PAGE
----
Starting Talent: You become a Novice in one of the following talents: Chirurgy, Linguistics, or Lore. See Chapter 3: Character Options for more information.

Out of that list I pick ‘Linguistics’, I like the idea of this character being good with Languages.  At novice level this grants me an extra starting Language.  I’m going to take Halfling as they tend to travel a lot and I am likely to have been exposed to their language.

6. Pick Starting Equipment

This is fairly standard, you get a backpack, clothes, waterskin, the Mage gets one weapon and an arcane focus, other classes get different options that include armour.  I’m going to take a Staff (My Arcane Focus) & a Combat Tankard (a special Dwarven Item that combines the functionality of a Tankard with the usefulness of a set of brass knuckles).

You get starting money based on your social class.  As a Middle Class Dwarf I get 50 + (3D6), in this case 60GP.

7. Calculate Defence

This is dead easy, 10 + Dex + Shield Bonus.  So my Defence is 12.

8. Pick a Name

Ankaronin of the Carved Word

9. Choose Goals and Character Ties

This is a nice idea, you pick long term and short term goals that your character is trying to achieve.  I’m not going to do this as I don’t think it works as well when you are creating characters in isolation.  Same for Ties, this helps link you to the other player characters and build some reasons why you would stick together.

So there we are.  It’s a nice easy system that gives you enough flexibility and depth to put together pretty much whatever you want.  I am really looking forward to being able to run this, either as Fantasy AGE or Dragon Age.  I am sure my players will enjoy it.

Final Character

Name: Ankaronin of the Carved Word
Race: Dwarf
Class: Mage

ABILITIES

Accuracy +2
Communication 0
Constitution +2
Dexterity +2
Fighting 0
Intelligence +3
Perception +2
Strength +1
Willpower +4

SECONDARY ABILITIES

Defence : 12
Speed: 10
Starting Health: 25
Weapon Groups: Brawling and Staves

LANGUAGES

Common
Dwarven
Halfling

FOCUSES & TALENTS

Intelligence Focuses – Evaluation, Engineering, Writing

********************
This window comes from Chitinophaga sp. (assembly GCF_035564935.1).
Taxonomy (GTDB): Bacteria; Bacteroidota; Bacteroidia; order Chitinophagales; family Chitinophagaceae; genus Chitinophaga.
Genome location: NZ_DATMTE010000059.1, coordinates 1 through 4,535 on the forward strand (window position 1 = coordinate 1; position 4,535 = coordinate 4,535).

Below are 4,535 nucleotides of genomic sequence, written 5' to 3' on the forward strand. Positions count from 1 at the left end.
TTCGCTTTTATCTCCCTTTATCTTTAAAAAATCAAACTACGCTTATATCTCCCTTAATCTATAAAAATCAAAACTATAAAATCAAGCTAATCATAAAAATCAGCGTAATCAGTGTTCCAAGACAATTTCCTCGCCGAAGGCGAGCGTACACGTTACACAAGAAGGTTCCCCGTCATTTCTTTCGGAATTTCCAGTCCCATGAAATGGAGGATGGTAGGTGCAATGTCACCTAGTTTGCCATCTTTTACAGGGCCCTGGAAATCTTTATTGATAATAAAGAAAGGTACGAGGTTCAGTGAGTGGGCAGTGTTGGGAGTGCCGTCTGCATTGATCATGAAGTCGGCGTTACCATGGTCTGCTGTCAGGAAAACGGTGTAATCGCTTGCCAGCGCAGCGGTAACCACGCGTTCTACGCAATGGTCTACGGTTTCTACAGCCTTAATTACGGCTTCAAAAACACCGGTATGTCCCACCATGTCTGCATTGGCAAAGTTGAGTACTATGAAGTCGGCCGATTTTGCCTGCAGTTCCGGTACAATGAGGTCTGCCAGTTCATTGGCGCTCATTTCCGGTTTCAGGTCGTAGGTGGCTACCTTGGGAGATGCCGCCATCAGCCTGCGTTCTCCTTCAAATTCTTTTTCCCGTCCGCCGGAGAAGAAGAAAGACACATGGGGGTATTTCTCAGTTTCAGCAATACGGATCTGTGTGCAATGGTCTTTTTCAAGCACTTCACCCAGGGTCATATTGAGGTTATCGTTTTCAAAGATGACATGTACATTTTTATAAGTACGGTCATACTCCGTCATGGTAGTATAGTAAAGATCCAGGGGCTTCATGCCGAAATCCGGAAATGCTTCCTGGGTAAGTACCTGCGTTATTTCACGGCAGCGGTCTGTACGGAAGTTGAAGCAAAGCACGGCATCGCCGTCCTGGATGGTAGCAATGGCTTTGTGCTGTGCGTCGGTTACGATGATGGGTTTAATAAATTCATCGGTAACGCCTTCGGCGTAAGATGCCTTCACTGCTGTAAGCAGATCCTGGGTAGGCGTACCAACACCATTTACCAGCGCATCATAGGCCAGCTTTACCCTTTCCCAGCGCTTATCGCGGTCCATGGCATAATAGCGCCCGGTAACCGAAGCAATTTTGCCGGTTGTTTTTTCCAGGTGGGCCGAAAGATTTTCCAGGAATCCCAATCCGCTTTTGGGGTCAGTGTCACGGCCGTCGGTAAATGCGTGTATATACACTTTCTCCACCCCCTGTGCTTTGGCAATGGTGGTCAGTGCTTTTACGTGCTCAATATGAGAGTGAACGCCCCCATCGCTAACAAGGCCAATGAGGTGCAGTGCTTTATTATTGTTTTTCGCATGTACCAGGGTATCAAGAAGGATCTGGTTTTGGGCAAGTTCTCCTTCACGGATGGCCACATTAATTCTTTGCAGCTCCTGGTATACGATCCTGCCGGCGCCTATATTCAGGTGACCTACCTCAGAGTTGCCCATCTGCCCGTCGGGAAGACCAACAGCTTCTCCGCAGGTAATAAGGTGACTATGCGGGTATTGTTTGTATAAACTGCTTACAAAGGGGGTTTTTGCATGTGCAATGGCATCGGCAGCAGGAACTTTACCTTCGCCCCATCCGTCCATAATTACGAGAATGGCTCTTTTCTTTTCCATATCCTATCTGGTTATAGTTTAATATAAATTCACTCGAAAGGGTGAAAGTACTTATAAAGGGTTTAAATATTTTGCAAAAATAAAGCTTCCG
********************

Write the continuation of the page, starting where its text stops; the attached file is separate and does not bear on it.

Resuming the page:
Linguist (Novice) – Grants +1 Language.

EQUIPMENT

Staff (Arcane Focus)
Combat Tankard (Brawling Weapon)
Travelling Robes
Formal Robes
Backpack
Bedroll
Waterskin

60GP in Cash.

CLASS & RACIAL ABILITIES

Darksight to 20 Yards

Arcane Blast: If you are holding your arcane device (see following), you can make a special Ranged Attack that damages foes with a blast of magical energy. This is resolved like a normal Ranged Attack (so stunts are possible), but the
attack roll is an Accuracy (Arcane Blast) test. An Arcane Blast has a range of 16 yards and inflicts 1d6 + Willpower damage. It requires no magic points to make this attack.

Arcane Device: Each mage has an arcane device through which they can focus magical energy. Its primary use is the channeling of Arcane Blasts, but it is used with certain spells as well. The exact nature of the arcane device differs
from mage to mage. It could be a staff, wand, holy symbol, amulet, etc. You should decide what form your arcane device takes when you make your character. If you lose your arcane device, you can attune a new one to you by spending one hour and 5 magic points to do so.

Magic Points: You use magic points (MPs) to power your spells. You start with a number of magic points equal to 10 + Willpower + 1d6. You must keep track of your current magic points; this is a measure of how much magical power is at your command at any given time. You spend magic points when you cast spells. You regain them through rest and meditation. See Chapter 5: Magic for details. You gain more magic points as you rise in level. From levels 2 to
10, you gain Willpower + 1d6 magic points whenever you gain a new level. From levels 11 to 20, you gain only your
Willpower in MPs because increasing your power at higher levels is not as easy.

SPELLS

Magic Points – 18

Earth Arcana – Novice – Rock Blast, Stone Cloak
Power Arcana – Novice – Arcane Awareness, Spell Ward